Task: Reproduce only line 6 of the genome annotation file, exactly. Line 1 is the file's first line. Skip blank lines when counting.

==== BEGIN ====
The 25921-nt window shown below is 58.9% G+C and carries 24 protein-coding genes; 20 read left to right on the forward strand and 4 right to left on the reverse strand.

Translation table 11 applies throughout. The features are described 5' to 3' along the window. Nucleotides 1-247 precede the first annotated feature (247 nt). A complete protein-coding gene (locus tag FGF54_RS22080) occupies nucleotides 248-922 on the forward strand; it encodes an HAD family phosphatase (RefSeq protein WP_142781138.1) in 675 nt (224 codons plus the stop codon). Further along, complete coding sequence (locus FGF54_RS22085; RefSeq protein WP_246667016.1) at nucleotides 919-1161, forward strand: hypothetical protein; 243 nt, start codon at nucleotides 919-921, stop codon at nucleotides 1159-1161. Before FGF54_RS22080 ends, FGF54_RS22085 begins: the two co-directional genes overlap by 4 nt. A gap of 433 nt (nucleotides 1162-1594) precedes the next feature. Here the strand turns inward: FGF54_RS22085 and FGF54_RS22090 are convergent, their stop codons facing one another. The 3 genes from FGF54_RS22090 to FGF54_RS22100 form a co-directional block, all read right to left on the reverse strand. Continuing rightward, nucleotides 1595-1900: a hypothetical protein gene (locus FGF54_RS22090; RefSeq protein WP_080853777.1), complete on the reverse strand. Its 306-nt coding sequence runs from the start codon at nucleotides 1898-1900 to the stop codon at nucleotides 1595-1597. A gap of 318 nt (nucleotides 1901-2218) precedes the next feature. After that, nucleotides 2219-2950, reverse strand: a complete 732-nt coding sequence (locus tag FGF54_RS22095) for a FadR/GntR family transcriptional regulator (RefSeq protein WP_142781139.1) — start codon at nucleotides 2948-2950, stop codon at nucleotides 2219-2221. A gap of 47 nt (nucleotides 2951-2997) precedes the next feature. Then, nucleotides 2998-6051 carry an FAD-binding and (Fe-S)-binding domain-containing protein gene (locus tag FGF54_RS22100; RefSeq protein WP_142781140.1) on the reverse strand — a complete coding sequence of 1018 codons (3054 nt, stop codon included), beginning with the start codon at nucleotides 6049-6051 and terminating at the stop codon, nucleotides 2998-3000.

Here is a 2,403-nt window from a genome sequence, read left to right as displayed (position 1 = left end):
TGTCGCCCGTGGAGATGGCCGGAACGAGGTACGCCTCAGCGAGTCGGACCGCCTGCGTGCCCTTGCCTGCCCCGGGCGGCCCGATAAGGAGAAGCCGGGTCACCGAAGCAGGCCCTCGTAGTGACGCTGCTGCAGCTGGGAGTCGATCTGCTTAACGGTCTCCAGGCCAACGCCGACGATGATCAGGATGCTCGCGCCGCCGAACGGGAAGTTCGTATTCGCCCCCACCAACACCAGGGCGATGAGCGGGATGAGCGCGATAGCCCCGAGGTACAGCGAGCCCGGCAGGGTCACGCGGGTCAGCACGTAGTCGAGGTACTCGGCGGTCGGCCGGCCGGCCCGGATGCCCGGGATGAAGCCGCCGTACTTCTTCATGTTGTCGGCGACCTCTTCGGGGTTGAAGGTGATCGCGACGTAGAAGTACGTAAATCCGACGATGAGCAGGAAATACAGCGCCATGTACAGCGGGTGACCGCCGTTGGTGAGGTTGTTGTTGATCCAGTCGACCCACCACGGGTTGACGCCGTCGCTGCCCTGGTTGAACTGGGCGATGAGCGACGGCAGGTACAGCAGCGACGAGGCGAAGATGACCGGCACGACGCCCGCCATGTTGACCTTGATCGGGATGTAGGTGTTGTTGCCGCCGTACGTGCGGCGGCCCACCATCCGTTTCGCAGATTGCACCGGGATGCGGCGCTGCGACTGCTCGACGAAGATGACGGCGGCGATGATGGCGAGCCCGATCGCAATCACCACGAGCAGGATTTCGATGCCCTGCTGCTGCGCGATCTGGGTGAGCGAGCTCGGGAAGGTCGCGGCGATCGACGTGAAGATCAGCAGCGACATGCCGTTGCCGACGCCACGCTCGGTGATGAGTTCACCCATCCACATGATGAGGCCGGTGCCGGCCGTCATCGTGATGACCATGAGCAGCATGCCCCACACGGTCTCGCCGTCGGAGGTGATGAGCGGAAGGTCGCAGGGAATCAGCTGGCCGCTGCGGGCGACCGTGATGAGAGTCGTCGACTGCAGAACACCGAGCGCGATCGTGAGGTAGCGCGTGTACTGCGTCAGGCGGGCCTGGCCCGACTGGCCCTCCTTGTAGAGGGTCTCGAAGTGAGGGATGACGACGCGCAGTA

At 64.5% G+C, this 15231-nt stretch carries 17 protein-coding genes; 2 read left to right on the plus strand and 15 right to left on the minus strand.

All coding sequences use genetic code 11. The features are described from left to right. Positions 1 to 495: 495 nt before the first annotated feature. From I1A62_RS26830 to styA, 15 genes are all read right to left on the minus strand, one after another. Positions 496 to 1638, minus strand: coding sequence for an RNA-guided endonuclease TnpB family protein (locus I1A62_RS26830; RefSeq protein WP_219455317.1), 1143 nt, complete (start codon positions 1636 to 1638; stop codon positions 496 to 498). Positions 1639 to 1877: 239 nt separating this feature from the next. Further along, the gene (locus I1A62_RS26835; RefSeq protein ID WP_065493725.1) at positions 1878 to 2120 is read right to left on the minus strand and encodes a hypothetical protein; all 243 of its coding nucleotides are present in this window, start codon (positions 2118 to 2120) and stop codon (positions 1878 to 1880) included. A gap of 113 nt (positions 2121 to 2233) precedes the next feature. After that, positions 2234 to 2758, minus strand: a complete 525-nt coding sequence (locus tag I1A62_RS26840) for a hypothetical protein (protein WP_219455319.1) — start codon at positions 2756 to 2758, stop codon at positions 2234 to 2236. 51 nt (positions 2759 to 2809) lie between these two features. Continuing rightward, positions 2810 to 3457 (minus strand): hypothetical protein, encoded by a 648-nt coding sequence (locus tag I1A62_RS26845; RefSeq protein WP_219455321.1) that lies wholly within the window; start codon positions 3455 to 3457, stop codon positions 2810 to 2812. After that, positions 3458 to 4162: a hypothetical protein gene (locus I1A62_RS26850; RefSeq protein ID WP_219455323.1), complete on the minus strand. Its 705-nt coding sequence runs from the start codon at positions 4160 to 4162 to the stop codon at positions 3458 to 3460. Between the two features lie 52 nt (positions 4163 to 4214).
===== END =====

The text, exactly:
All coding sequences use genetic code 11. The features are described from left to right. Positions 1 to 495: 495 nt before the first annotated feature. From I1A62_RS26830 to styA, 15 genes are all read right to left on the minus strand, one after another. Positions 496 to 1638, minus strand: coding sequence for an RNA-guided endonuclease TnpB family protein (locus I1A62_RS26830; RefSeq protein WP_219455317.1), 1143 nt, complete (start codon positions 1636 to 1638; stop codon positions 496 to 498). Positions 1639 to 1877: 239 nt separating this feature from the next. Further along, the gene (locus I1A62_RS26835; RefSeq protein ID WP_065493725.1) at positions 1878 to 2120 is read right to left on the minus strand and encodes a hypothetical protein; all 243 of its coding nucleotides are present in this window, start codon (positions 2118 to 2120) and stop codon (positions 1878 to 1880) included. A gap of 113 nt (positions 2121 to 2233) precedes the next feature. After that, positions 2234 to 2758, minus strand: a complete 525-nt coding sequence (locus tag I1A62_RS26840) for a hypothetical protein (protein WP_219455319.1) — start codon at positions 2756 to 2758, stop codon at positions 2234 to 2236. 51 nt (positions 2759 to 2809) lie between these two features. Continuing rightward, positions 2810 to 3457 (minus strand): hypothetical protein, encoded by a 648-nt coding sequence (locus tag I1A62_RS26845; RefSeq protein WP_219455321.1) that lies wholly within the window; start codon positions 3455 to 3457, stop codon positions 2810 to 2812. After that, positions 3458 to 4162: a hypothetical protein gene (locus I1A62_RS26850; RefSeq protein ID WP_219455323.1), complete on the minus strand. Its 705-nt coding sequence runs from the start codon at positions 4160 to 4162 to the stop codon at positions 3458 to 3460. Between the two features lie 52 nt (positions 4163 to 4214).